In addition to society’s messages about money, our family upbringing also impacts our ideas about money.  In my case, my parents reinforced the idea that we did not have enough. My mother, who grew up in England during World War 2, was constantly paranoid about money.  It seemed no matter how much money we had she could only see scarcity.  It was NEVER enough.  I grew up thinking I was poor, even though I grew up in a very affluent area of West Los Angeles.  We did have less than many of my friends whose parents were producers, directors, actors, lawyers etc.  But we were far from poor.

As an adult, I notice the temptation to feel like I don’t have enough money, clothes, furniture, friends, time—you name it.  It’s a compelling and very convincing voice.  If I pay close attention, its soundtrack is almost always running like static noise in the background, regardless of its veracity.   I try to take a step back from time to time to figure out whether I really don't have enough, or whether I’m simply running my familiar soundtrack. Am I simply panicked about money because that’s what my parents and society have told me I need to do?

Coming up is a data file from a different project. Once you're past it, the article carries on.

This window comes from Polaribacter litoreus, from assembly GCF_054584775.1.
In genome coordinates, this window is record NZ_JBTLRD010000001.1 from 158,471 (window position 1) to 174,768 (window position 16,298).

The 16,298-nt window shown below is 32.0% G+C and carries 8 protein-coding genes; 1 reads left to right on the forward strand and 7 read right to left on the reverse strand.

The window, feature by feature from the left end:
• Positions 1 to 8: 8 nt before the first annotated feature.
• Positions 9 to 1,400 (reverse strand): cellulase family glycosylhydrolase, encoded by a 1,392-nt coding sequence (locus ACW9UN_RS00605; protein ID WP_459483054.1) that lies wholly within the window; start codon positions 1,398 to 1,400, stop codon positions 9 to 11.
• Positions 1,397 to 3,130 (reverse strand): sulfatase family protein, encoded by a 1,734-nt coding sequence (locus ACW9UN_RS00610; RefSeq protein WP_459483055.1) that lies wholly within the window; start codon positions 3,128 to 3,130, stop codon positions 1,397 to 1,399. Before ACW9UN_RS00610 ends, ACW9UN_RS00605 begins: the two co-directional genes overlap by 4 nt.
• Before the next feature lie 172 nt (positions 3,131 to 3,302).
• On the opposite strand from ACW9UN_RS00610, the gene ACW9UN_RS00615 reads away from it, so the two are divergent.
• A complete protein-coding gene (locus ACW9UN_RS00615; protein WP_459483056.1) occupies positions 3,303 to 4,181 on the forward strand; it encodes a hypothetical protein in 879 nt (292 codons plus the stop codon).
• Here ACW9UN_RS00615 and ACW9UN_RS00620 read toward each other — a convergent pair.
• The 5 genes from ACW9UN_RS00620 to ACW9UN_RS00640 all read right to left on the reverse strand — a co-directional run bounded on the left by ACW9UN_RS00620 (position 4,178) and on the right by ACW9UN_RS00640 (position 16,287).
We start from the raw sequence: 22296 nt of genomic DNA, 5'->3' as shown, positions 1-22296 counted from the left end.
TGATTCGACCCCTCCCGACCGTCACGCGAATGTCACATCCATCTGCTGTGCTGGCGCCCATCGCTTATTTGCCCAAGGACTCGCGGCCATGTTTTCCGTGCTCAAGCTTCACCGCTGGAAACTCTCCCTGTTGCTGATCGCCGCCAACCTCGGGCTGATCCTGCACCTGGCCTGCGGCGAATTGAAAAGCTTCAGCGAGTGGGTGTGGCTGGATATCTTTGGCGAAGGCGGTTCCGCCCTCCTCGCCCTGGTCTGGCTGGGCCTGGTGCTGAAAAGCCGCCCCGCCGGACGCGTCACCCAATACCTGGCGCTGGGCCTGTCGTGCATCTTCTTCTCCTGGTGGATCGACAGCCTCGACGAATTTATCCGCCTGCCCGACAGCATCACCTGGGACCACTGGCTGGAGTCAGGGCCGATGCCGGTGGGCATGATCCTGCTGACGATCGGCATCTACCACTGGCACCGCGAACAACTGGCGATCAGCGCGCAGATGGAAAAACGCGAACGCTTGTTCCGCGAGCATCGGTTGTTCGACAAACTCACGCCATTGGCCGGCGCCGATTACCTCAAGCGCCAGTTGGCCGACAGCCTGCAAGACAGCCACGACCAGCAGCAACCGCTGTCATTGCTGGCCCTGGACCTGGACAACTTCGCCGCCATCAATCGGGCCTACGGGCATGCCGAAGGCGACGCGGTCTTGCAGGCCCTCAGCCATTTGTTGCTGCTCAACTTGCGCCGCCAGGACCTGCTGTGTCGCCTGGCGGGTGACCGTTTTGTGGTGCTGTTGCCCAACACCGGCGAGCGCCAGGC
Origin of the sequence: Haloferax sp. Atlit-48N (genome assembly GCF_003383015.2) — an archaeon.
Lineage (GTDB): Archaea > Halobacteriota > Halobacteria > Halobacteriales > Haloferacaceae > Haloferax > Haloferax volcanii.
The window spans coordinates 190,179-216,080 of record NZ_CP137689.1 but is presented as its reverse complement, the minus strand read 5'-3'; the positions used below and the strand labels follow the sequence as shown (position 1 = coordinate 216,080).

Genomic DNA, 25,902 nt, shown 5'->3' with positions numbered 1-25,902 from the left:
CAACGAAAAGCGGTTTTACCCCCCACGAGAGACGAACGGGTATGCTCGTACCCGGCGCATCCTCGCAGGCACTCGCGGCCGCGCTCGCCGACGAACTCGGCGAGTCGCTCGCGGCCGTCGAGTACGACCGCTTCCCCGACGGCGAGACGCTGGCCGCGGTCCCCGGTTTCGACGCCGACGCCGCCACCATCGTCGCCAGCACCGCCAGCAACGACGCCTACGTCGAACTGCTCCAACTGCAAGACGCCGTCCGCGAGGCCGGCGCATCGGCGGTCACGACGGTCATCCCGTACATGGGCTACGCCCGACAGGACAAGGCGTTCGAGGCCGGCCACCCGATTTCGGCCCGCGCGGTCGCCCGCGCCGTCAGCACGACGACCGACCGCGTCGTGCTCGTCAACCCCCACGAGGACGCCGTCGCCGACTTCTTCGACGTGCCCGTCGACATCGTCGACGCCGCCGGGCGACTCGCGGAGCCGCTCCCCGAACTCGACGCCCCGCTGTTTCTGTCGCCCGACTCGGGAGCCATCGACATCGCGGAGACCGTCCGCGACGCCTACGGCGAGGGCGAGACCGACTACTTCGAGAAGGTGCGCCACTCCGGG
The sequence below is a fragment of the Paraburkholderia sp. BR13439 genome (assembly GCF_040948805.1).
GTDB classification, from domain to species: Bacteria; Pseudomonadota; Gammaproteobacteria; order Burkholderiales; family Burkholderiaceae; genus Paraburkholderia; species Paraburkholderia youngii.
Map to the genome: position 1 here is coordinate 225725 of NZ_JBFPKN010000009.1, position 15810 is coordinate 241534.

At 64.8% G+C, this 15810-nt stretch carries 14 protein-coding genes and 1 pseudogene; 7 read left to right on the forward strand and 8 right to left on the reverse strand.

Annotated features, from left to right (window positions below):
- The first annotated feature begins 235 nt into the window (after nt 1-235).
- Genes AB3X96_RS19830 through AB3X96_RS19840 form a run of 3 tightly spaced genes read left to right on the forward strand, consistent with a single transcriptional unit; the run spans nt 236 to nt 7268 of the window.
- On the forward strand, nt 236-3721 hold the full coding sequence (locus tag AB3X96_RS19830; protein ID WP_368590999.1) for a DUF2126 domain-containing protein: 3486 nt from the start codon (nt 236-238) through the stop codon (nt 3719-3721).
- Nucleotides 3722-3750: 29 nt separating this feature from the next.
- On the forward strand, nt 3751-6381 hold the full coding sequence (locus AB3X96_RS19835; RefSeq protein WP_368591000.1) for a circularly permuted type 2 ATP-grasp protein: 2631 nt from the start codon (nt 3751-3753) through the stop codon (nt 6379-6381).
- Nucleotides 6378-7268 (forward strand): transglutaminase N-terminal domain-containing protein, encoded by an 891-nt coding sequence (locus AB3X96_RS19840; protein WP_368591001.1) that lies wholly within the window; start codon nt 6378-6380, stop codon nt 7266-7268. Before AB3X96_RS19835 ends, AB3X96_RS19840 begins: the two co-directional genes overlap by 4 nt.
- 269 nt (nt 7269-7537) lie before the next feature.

Many parents likely struggle with feeling like they don’t have enough money to provide everything they would like for their children. And, a solo income only accentuates the problem.  It may be harder to make ends meet.

But, women and families with far more money and far less money than you raise children all the time.  I’m definitely not saying to ignore the question about finances, but beware of the traps.  It’s easy to put off your dreams in fear of money because our society always tells us we don’t have enough and that we need more stuff.   For some it’s important to realize that no matter how much money they have, it will never feel like enough.